Objective, study design and setting
The objective of this multicenter, prospective, cross-sectional, and strictly observational study, was to identify those pharmaceutical products less accepted in the older population. The study was conducted between October 2016 and August 2018 in 8 French hospitals and 8 nursing homes.
Inclusion criteria required that patients were 65-years-old and older, hospitalized or residing in a nursing home, receiving any medicine. Patients receiving intravenous medication where the intravenous device is already in situ were excluded, as the insertion of such a device was considered as part of the acceptability. All patients answering these criteria, and who have assented verbally to participating in the study, were included without any randomization. The observer reports were recorded anonymously. Being a non-interventional study, patients were maintained under their current treatment, no modifications or additions to their prescriptions were made during the observational period.
CAST - ClinSearch Acceptability Score Test®, is a tool integrating many aspects of acceptability to discriminate between positively and negatively accepted medicines in vulnerable populations. CAST was initially developed for the pediatric population [17, 18], and has since been transposed for the older population .
This tool includes observer reports corresponding to several observations of behaviors/events performed during the medicine use: patient’s reaction during the administration (positive, neutral or negative reaction), result of the administration (the dose is fully, partly or not taken at all), time needed to prepare (from opening any packaging to having a required dose ready to use, including all handling and modifications), and time to administer the required dose of medication (from a required dose of medication ready to use to the end of the intake). The preparation and administration time was classified as 20 s or shorter, medium time, or longer than one minute. In addition, observers were required to report recourse to any methods used to ease/achieve administration. This might include dividing the intake of a dose which cannot be taken as a whole; altering the intended use (modify the dosage form such as tablet crushed or capsule opened; use another route/mode of administration; use a device not provided); use of food/drink to mask a taste or ease swallowing; use of restraint (the patient had to force himself or was opposed taking the medication). These observational variables were collected prospectively by observers in order to score acceptability.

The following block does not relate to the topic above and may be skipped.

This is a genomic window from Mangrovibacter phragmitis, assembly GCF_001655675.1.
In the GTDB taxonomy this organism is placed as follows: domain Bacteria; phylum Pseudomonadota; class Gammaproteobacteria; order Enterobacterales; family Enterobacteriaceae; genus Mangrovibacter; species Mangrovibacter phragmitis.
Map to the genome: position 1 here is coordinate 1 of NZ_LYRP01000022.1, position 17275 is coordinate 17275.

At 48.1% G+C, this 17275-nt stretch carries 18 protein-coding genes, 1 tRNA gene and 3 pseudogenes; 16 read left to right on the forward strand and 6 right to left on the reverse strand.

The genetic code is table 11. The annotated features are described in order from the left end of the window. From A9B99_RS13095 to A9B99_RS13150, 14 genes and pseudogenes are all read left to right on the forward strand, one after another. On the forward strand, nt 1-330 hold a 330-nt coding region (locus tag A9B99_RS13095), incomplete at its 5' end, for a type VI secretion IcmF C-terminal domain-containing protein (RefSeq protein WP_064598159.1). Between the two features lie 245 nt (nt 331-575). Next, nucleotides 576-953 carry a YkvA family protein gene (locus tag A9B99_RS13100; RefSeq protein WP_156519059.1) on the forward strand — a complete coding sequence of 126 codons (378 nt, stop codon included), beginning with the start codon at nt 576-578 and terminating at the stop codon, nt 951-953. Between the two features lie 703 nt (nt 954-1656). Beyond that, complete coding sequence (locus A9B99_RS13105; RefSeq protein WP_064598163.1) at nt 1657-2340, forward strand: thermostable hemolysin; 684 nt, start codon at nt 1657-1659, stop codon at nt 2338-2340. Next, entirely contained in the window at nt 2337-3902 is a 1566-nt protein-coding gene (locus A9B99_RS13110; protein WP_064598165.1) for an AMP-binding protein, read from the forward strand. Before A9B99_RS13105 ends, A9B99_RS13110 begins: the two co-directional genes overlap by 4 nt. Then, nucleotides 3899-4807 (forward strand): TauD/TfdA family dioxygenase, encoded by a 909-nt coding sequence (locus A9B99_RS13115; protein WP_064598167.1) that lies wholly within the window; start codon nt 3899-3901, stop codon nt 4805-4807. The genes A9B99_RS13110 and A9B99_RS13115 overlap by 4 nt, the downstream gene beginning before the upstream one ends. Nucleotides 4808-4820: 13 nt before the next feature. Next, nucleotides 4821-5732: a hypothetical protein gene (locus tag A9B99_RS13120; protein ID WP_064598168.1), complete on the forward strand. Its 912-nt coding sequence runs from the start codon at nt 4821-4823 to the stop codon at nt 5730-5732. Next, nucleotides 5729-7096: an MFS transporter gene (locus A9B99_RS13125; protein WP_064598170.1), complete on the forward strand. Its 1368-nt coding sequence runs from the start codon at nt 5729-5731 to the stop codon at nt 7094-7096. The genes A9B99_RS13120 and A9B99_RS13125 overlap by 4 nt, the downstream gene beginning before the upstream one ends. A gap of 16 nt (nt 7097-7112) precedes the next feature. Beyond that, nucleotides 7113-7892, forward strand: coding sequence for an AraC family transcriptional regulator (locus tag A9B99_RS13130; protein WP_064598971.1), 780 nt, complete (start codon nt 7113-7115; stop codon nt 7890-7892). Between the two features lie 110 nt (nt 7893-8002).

Each evaluation of one medication taken by one patient corresponding to a particular combination of observed measures was related to information on the product, the patient and the context of use , as described briefly hereafter. Demographic parameters (e.g. sex) and comorbidities (e.g. swallowing disorders) were recorded from the patient’s medical record, while information on the pharmaceutical products (e.g. pharmaceutical form, presence of flavoring agent) were extracted from the summary of product characteristics (SmPC). These explanatory variables were collected in order to investigate their impact on acceptability.
To describe the many aspects of acceptability, previously described observations were included in a multivariate analysis without weighting. Using mapping and clustering processes, an intelligible acceptability reference framework was designed: a three-dimensional acceptability map was created that juxtaposed two clusters of evaluations, each defining a contrasting acceptability profile. All of the evaluations were positioned on the map depending on their similarity: the most similar evaluations converged. Positively connoted observations were over-represented in the first cluster of evaluations defining the “Positively accepted” profile (green area on the map), while negatively connoted evaluations were over-represented in the second cluster defining the “Negatively accepted” profile (red area on the map).
The reference framework was used to investigate the impact of characteristics of both users (gender and presence of swallowing alteration) and drug products (presence of flavoring agents) on acceptability of the oral liquid pharmaceutical products.
To obtain an acceptability score the barycenter of the evaluations of interest (e.g. those related to the flavored formulations) was positioned on the map. A barycenter, along with the entire 90% confidence ellipses surrounding it, belonging to the “positively accepted” profile, could be considered as accepted. Due to differences among patients, we consider a minimum of 30 evaluations to get a robust acceptability score. In cases with fewer than this threshold, we cannot draw any conclusion and only note any tendency that might be observed.
Pearson’s Chi-squared test was used to assess the significance of the differences observed between the subpopulations of patients related to the different acceptability scores, in terms of gender and swallowing disorders .
The R packages “FactoMineR”  and “MissMDA”  were used to perform multivariate analysis and to handle missing data, respectively (R version 3.4.4).